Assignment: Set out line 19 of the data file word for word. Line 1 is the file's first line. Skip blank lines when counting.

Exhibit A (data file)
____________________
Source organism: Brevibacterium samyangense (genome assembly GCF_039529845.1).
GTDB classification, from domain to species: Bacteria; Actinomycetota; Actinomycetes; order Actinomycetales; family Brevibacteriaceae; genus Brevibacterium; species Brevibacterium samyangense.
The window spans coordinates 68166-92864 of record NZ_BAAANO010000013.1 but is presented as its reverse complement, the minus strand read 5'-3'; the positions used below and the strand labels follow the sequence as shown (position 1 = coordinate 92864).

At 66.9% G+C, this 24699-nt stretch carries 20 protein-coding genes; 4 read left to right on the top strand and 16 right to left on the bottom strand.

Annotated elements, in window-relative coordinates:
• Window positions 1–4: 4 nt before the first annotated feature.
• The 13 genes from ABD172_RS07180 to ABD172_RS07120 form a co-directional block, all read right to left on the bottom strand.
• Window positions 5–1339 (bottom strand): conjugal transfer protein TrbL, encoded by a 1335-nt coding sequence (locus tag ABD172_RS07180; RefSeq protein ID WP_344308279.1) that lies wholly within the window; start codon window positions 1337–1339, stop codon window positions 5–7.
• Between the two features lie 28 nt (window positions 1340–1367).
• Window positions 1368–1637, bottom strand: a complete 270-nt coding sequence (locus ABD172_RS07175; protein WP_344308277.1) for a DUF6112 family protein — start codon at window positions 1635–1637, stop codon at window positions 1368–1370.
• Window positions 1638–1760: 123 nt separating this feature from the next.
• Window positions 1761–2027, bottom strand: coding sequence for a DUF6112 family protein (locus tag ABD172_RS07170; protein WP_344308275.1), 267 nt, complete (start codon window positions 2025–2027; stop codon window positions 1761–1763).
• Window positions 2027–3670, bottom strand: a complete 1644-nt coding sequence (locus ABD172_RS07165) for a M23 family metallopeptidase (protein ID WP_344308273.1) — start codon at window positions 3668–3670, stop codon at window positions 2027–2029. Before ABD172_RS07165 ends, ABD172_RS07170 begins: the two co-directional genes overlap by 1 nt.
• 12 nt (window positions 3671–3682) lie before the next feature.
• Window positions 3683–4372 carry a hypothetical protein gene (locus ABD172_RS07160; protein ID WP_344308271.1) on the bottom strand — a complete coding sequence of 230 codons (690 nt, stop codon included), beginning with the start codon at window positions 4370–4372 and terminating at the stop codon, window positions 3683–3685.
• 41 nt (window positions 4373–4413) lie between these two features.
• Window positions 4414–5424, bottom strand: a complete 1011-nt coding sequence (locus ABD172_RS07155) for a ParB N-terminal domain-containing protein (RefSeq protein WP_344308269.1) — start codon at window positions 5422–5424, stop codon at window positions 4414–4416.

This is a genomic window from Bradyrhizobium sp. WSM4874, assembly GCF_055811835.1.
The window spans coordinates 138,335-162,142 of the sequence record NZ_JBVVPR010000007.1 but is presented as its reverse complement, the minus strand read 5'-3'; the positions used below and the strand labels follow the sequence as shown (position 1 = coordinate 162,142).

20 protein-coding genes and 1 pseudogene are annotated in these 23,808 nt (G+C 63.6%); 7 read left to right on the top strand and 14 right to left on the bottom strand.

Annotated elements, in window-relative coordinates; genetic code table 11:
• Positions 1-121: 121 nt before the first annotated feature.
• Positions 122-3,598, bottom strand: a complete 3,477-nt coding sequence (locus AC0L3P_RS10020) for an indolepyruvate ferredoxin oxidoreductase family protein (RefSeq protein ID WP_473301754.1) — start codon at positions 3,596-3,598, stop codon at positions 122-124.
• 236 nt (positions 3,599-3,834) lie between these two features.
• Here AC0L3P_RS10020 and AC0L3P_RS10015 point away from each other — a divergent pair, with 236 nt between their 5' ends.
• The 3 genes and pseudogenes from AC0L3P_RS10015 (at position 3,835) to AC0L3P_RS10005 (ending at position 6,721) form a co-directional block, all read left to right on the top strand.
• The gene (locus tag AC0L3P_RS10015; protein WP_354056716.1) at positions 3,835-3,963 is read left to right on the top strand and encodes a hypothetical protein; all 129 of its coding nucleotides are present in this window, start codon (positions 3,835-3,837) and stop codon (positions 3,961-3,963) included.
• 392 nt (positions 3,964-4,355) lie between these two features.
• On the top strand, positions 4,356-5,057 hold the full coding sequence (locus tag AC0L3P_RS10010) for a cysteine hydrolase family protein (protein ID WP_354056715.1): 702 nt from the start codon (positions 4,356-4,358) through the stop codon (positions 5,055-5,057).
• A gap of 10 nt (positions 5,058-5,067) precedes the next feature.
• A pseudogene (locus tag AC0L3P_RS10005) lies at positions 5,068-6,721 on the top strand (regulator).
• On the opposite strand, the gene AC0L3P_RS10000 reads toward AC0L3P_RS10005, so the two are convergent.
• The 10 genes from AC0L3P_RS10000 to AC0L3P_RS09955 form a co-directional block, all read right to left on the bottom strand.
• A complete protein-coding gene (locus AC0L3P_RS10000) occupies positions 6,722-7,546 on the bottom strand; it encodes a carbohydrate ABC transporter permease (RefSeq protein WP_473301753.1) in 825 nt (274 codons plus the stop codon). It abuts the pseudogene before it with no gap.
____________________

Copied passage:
The window spans coordinates 138,335-162,142 of the sequence record NZ_JBVVPR010000007.1 but is presented as its reverse complement, the minus strand read 5'-3'; the positions used below and the strand labels follow the sequence as shown (position 1 = coordinate 162,142).